Inlet throttling restricts the compressor inlet opening to admit only the amount of air demanded by the system. At less than full capacity, a partially closed valve creates a vacuum at the inlet, which lowers inlet pressure. More work is now required to raise the inlet pressure to the discharge pressure. Overall, less power is required to compress the smaller volume of air. However, with system inefficiencies, more energy is expanded per cu ft of air compressed. This system should be used for base load applications only, where system needs rarely drop below 70%.
Rotor length adjustment controls air output by varying the seal-off point in the rotor housing as the demand for air declines. Unneeded air is allowed to return to the inlet before being compressed. There are two common types of rotor length adjustment: turn/spiral valves and poppet valves. These methods are efficient control systems for any part-load application above a 40% load cycle.
Turn/spiral valves are actuated to expose a greater or lesser number of ports in the compressor housing bore (Fig. 4). The valve rotates continuously, providing instantaneous and infinite positioning among these ports. These ports are as deep as the housing is thick. Air in the compression pocket can leak around the rotor tips, which reduces efficiency.
Poppet valves open sequentially, as needed, and allow air to return to the inlet. Control is similar to turn valves, but in finite steps of about 15­16 psig. Compressed air can leak by flat poppet valves, but some designs have a face that conforms to the housing bore and reduces leakage (Fig. 5).
Many compressors now have electronic control panels with clear graphics, are user friendly, and are computer-compatible. Compressor operating conditions, set points, and configuration parameters are displayed by easy-to-read alphanumeric readouts. System adjustments to meet varying operating requirements are easily made from the control panel.
Maintenance costs are lowered because there are automatic indications when service is required for filters, separators, and the oil system. Status of the compressor can be remotely monitored with modem connections.
Since there are no unbalanced dynamic forces with a rotary compressor, only a concrete foundation of sufficient size to support its mass and maintain any alignment between compressor and driver is required. Foundation bolts may be required to hold the unit in place, depending on the design. Where units must be bolted on a base plate or sole plates, these items should be leveled and grouted to the foundation.
Piping should be supported and aligned so its dead weight and any thermal or mechanical stresses are not applied to the inlet and discharge flanges of the compressor housing.
Compressor maintenance can be performed according to a standard timetable or by monitoring running hours. The latter approach is more practical, but requires accurate and reliable maintenance indicators. Fortunately, the latest compressor controls contain troubleshooting diagnostics and fault indicators.
There are generally five areas of the compressor that require maintenance: airend, motor, drive train, lubricants, and filters.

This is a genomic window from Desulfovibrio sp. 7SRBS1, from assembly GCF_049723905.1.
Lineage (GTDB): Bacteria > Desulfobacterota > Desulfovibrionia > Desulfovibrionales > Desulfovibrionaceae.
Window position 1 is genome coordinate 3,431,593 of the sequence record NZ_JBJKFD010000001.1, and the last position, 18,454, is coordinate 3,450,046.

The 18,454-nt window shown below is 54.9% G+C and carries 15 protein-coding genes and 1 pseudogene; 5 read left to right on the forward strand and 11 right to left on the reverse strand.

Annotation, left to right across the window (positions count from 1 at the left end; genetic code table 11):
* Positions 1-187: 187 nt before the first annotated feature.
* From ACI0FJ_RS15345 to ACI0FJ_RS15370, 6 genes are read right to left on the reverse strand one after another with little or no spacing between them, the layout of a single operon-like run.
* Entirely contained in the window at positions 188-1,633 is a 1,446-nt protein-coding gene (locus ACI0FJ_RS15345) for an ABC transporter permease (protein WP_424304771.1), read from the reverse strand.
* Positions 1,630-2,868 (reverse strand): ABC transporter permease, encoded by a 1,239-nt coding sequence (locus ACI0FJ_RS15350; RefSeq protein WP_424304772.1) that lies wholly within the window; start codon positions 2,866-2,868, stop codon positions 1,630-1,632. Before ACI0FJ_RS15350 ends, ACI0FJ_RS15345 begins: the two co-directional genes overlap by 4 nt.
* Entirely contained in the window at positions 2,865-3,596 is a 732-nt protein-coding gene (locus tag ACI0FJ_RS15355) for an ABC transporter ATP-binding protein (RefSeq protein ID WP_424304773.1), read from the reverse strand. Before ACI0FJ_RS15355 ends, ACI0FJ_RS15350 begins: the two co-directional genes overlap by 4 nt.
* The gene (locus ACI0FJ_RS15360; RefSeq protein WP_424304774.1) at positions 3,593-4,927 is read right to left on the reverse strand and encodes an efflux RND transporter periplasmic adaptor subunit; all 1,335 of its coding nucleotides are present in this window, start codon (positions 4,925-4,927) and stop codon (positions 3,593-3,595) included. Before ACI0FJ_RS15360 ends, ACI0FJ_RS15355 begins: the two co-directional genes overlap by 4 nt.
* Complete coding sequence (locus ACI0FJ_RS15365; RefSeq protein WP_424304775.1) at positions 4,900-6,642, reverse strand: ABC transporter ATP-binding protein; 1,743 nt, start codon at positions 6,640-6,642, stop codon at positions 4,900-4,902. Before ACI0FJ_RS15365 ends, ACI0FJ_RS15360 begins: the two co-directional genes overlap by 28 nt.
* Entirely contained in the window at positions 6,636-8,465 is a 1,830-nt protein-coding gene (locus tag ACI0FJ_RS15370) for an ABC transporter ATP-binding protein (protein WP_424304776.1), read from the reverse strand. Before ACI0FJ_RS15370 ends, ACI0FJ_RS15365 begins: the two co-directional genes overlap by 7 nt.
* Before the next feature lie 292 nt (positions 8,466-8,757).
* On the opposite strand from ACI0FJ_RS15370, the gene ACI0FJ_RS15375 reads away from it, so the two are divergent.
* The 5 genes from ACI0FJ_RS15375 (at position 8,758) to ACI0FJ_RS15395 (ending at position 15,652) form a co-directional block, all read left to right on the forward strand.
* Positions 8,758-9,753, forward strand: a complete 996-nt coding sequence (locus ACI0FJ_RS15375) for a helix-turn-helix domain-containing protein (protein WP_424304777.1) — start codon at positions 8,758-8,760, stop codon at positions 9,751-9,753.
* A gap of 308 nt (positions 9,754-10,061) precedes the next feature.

Airends and their bearings are damaged by contamination in the air and lubricants and by excessive heat. Inspect for unusual noises and vibrations. Monitors should be able to detect impending problems and sound alarms. Most manufacturers recommend rebuilding airends between 50,000­60,000 hr to avoid expensive, forced shutdowns.
Motor bearings should always be lubricated with the right amount and type of grease. Replace bearings on a conservative schedule. Periodically check ampere draw to ensure the motor is not overloaded. Providing proper ventilation and ambient temperature in the compressor room increases motor life.
Drive train systems must be kept aligned. If the frame or mounting block settles, misalignment will damage the coupling. Gear drives must always be properly lubricated. Inspect and adjust the tension on V-belt drives at least every 500 operating hours. Worn or frayed belts should be replaced.
Lubricants cool, seal, protect, and remove contaminants in a compressor. Always drain all existing lubricant before refilling to ensure maximum service life. Change oil on a schedule recommended by the manufacturer for the application. Regular oil sampling helps maximize lubricant life. Avoid lubricants not specifically designed for a particular compressor; they may impact service life.
Filters protect the compressor from wear and damage. Proper filtration is more cost effective than repairing damaged equipment. Inspect and replace air inlet filters on a regular basis (about every 2000 hr). This timing reduces component contamination and airend wear, which improves operating efficiency. An inlet filter with an increase of pressure drop of 1% reduces compressor capacity by 1%. Oil filters should be changed and strainers cleaned about every 1000 hr.
Keep the compressor clean. Fouled compressor and intercooler surfaces increase the compressed air temperature. This increase has the effect of reducing output, but not total energy input. This added energy per unit output shows up as higher temperature of the discharge air. The aftercooler and dryer must reduce this temperature. The result is less compressed air output and increased energy input.